17 Jul 2019
3 min read
Life and health insurers should embrace regulation and open communication
Updated: Apr 6
We are moving into a new era where sharing individualised digital data becomes the everyday way consumers interact with life and health insurers. However, studies suggest that consumers are uncertain as to how they feel about sharing their data. Some studies show they are relaxed at the prospect (1) with one suggesting more than 60% of US consumers say they are interested in sharing their health data. In contrast, recent research by EY (2) shows that 72% are at least cautious about disclosing their digital data.
How should the insurance industry respond to these divergent opinions as it adapts its business to the age of digital data?
I believe the answer is to build trust with customers. The building blocks of trust are: guaranteeing to protect privacy, that digital information is safe from cyber criminals and that data gathered will be used to deliver more responsive and individualised cover in a faster, cheaper and more accurate way.
The big digital consumer brands have all come under scrutiny in recent months for their holding and management of customer data. And this month’s announcement by Amazon that its Alexa voice control device will partner with the UK’s National Health Service has raised these concerns to an even higher level with one commentator taking to twitter to ask:
How is the data encrypted?
Who has access to the data?
Where is the data stored?
Will the data be used for marketing?
Will the data be sold?
As a business that leverages personal data from wearable and mobile devices and combines that with big data from long-term health studies, Qumata is acutely aware of the need to protect individual data.
In fact, we take this belief so far that contrary to many in business we believe that regulation can be a positive force for improving data security and protection. AND I’d go so far as to say we love GDPR!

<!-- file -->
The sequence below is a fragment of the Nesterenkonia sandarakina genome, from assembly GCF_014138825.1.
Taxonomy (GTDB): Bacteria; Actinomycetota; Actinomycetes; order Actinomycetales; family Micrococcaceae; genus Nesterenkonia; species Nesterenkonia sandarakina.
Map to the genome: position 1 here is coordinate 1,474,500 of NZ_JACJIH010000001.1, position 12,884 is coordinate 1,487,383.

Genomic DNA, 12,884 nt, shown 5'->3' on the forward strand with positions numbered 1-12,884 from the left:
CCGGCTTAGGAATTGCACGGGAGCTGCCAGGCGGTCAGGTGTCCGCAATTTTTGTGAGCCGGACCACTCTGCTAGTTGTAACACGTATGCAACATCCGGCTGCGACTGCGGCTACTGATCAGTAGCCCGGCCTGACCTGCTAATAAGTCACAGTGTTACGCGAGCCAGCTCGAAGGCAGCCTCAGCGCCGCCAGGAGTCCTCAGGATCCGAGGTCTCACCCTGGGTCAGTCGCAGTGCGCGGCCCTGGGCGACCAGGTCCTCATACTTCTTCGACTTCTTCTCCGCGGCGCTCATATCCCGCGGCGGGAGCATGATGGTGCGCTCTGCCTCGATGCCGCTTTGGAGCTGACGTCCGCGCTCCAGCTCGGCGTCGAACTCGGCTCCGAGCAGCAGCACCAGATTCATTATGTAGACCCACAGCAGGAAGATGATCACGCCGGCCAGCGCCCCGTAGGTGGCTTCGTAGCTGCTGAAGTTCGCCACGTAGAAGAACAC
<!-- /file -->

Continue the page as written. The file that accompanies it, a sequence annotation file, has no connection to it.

Its implementation in 2018 and the work undertaken to meet the requirements in the run up to it, saw many businesses take active measures to improve the management of data.
One year on and the GDPR rules mean that consumers are increasingly aware of how and where their data is used and importantly are able to choose whether or not it is used. This element of choice is vital in the building of trust and in the sharing of health data from wearables and mobile devices.
Open and clear communication from users of data that makes clear how data is used, stored and shared is increasingly vital as we are all, from government to businesses and individuals, more likely to be subject to a cyber-attack.
Finally, organisations that are transparent and open about how they manage and protect their customers’ data will at least be perceived to operate ethically and to be leading by example. In return they may be offered greater levels of consumer support and trust.
In the end, the digital agenda is moving forward and the adoption of wearable and mobile health data solutions have the power to transform the life and health insurance business and we need to empower customers to feel confident to share their data. I believe that building confidence through a robust regulatory environment that is actively embraced by data users combined with transparency between, the individual wearable user, insurance company and data management business will ensure that the technology can deliver benefits to everyone across the life and health value chain.